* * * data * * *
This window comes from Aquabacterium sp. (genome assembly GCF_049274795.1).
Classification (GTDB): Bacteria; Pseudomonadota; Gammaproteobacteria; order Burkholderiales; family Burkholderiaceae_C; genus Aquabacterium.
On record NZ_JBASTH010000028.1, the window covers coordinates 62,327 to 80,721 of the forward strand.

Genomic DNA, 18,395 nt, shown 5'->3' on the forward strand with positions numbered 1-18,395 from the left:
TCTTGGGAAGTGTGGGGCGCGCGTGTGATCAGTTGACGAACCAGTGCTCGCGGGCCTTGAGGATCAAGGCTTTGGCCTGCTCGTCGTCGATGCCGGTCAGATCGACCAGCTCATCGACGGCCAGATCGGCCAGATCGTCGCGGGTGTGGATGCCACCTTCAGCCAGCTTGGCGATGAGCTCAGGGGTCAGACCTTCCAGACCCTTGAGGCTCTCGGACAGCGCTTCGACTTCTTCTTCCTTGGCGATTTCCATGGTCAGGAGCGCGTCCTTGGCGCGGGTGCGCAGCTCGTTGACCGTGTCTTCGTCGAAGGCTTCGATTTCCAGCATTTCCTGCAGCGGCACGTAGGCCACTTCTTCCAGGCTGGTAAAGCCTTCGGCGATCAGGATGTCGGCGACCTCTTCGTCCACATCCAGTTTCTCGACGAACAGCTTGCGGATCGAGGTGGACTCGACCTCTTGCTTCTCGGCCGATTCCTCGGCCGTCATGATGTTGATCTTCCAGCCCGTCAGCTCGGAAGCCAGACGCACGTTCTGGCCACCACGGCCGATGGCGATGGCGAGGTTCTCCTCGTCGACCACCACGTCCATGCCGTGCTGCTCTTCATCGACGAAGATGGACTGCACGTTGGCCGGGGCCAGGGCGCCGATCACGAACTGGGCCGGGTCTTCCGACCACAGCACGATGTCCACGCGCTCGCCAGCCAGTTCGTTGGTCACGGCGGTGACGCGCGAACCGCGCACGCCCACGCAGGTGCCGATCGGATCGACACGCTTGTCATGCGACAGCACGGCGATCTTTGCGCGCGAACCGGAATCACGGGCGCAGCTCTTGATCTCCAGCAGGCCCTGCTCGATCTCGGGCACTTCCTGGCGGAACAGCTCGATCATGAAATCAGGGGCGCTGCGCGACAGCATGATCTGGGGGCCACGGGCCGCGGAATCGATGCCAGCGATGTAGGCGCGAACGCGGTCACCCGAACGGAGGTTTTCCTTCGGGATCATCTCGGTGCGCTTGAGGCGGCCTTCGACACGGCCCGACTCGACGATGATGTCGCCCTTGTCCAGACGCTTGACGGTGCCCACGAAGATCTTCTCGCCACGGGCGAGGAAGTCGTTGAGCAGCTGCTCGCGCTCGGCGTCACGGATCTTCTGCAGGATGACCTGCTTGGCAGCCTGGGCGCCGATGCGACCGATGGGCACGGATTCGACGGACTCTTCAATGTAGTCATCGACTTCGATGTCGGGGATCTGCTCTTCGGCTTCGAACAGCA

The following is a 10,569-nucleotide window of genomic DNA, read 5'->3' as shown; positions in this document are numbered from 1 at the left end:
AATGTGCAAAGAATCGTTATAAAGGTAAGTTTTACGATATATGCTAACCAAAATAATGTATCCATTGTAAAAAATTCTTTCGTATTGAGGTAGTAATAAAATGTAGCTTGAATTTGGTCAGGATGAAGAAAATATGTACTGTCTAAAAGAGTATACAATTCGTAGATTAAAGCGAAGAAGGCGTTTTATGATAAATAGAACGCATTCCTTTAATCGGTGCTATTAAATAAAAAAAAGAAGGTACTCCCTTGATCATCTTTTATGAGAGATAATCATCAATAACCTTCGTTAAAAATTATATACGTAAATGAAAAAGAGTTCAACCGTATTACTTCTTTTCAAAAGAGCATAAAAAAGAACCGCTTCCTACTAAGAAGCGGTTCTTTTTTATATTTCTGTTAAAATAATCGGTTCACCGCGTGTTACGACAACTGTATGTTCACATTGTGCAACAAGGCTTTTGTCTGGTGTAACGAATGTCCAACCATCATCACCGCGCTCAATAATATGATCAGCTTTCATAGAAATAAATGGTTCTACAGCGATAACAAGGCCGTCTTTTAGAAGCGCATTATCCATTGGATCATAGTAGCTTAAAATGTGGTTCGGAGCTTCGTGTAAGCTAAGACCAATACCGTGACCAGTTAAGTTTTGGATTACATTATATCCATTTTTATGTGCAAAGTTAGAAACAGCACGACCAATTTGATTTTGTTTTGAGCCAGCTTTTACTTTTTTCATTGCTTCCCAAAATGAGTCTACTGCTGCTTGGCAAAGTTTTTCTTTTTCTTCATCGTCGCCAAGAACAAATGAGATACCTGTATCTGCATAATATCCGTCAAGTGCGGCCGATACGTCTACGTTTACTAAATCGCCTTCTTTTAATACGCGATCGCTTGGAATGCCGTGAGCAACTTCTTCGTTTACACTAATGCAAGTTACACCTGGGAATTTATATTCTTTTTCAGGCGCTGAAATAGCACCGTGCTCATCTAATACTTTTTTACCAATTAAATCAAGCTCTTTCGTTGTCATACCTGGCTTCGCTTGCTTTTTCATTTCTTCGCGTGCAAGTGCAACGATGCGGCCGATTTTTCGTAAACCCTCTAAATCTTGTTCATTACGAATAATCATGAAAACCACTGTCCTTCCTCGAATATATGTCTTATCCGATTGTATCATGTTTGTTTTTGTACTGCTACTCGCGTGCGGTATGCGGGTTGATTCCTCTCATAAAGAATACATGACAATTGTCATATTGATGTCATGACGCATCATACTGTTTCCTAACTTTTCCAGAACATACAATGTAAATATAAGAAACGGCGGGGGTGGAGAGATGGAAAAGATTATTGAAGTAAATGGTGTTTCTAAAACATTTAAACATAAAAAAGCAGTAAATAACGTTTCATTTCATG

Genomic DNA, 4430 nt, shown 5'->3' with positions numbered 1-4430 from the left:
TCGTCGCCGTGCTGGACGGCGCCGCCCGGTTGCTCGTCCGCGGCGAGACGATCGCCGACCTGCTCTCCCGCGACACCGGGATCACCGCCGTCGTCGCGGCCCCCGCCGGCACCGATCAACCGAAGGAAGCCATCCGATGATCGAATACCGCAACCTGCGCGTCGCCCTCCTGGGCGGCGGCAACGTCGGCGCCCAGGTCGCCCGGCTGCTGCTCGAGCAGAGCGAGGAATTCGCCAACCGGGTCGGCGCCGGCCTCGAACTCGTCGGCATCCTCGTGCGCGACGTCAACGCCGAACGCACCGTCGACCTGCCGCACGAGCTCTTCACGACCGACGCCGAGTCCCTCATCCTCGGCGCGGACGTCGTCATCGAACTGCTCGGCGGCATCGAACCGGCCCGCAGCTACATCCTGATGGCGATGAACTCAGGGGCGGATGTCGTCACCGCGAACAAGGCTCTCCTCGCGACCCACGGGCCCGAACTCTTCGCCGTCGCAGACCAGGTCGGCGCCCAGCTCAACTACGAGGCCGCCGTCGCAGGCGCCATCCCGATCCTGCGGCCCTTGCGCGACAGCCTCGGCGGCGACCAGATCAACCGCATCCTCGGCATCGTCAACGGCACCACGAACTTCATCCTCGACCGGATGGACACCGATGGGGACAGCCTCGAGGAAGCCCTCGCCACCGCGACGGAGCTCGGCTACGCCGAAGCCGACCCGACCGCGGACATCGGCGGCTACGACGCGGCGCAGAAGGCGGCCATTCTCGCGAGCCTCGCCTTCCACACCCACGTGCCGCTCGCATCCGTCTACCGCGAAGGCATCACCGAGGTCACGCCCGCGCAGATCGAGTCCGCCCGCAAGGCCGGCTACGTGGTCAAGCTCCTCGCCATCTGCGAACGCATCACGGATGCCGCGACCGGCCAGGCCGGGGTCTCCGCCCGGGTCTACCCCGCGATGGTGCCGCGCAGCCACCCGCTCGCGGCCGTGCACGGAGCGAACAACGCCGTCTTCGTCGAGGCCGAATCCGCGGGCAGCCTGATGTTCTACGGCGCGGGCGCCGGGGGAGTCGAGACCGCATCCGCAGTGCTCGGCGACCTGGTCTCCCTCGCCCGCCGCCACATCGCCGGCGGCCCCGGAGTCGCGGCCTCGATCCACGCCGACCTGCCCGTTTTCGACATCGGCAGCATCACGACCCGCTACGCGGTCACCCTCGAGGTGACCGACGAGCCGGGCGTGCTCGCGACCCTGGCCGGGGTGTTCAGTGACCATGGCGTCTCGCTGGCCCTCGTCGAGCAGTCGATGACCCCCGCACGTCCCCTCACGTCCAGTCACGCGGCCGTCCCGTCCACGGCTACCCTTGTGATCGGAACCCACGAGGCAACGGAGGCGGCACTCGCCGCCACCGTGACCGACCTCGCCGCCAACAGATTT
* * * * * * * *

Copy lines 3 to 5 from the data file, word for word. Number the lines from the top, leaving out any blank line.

On record NZ_JBASTH010000028.1, the window covers coordinates 62,327 to 80,721 of the forward strand.

Genomic DNA, 18,395 nt, shown 5'->3' on the forward strand with positions numbered 1-18,395 from the left:
TCTTGGGAAGTGTGGGGCGCGCGTGTGATCAGTTGACGAACCAGTGCTCGCGGGCCTTGAGGATCAAGGCTTTGGCCTGCTCGTCGTCGATGCCGGTCAGATCGACCAGCTCATCGACGGCCAGATCGGCCAGATCGTCGCGGGTGTGGATGCCACCTTCAGCCAGCTTGGCGATGAGCTCAGGGGTCAGACCTTCCAGACCCTTGAGGCTCTCGGACAGCGCTTCGACTTCTTCTTCCTTGGCGATTTCCATGGTCAGGAGCGCGTCCTTGGCGCGGGTGCGCAGCTCGTTGACCGTGTCTTCGTCGAAGGCTTCGATTTCCAGCATTTCCTGCAGCGGCACGTAGGCCACTTCTTCCAGGCTGGTAAAGCCTTCGGCGATCAGGATGTCGGCGACCTCTTCGTCCACATCCAGTTTCTCGACGAACAGCTTGCGGATCGAGGTGGACTCGACCTCTTGCTTCTCGGCCGATTCCTCGGCCGTCATGATGTTGATCTTCCAGCCCGTCAGCTCGGAAGCCAGACGCACGTTCTGGCCACCACGGCCGATGGCGATGGCGAGGTTCTCCTCGTCGACCACCACGTCCATGCCGTGCTGCTCTTCATCGACGAAGATGGACTGCACGTTGGCCGGGGCCAGGGCGCCGATCACGAACTGGGCCGGGTCTTCCGACCACAGCACGATGTCCACGCGCTCGCCAGCCAGTTCGTTGGTCACGGCGGTGACGCGCGAACCGCGCACGCCCACGCAGGTGCCGATCGGATCGACACGCTTGTCATGCGACAGCACGGCGATCTTTGCGCGCGAACCGGAATCACGGGCGCAGCTCTTGATCTCCAGCAGGCCCTGCTCGATCTCGGGCACTTCCTGGCGGAACAGCTCGATCATGAAATCAGGGGCGCTGCGCGACAGCATGATCTGGGGGCCACGGGCCGCGGAATCGATGCCAGCGATGTAGGCGCGAACGCGGTCACCCGAACGGAGGTTTTCCTTCGGGATCATCTCGGTGCGCTTGAGGCGGCCTTCGACACGGCCCGACTCGACGATGATGTCGCCCTTGTCCAGACGCTTGACGGTGCCCACGAAGATCTTCTCGCCACGGGCGAGGAAGTCGTTGAGCAGCTGCTCGCGCTCGGCGTCACGGATCTTCTGCAGGATGACCTGCTTGGCAGCCTGGGCGCCGATGCGACCGATGGGCACGGATTCGACGGACTCTTCAATGTAGTCATCGACTTCGATGTCGGGGATCTGCTCTTCGGCTTCGAACAGCA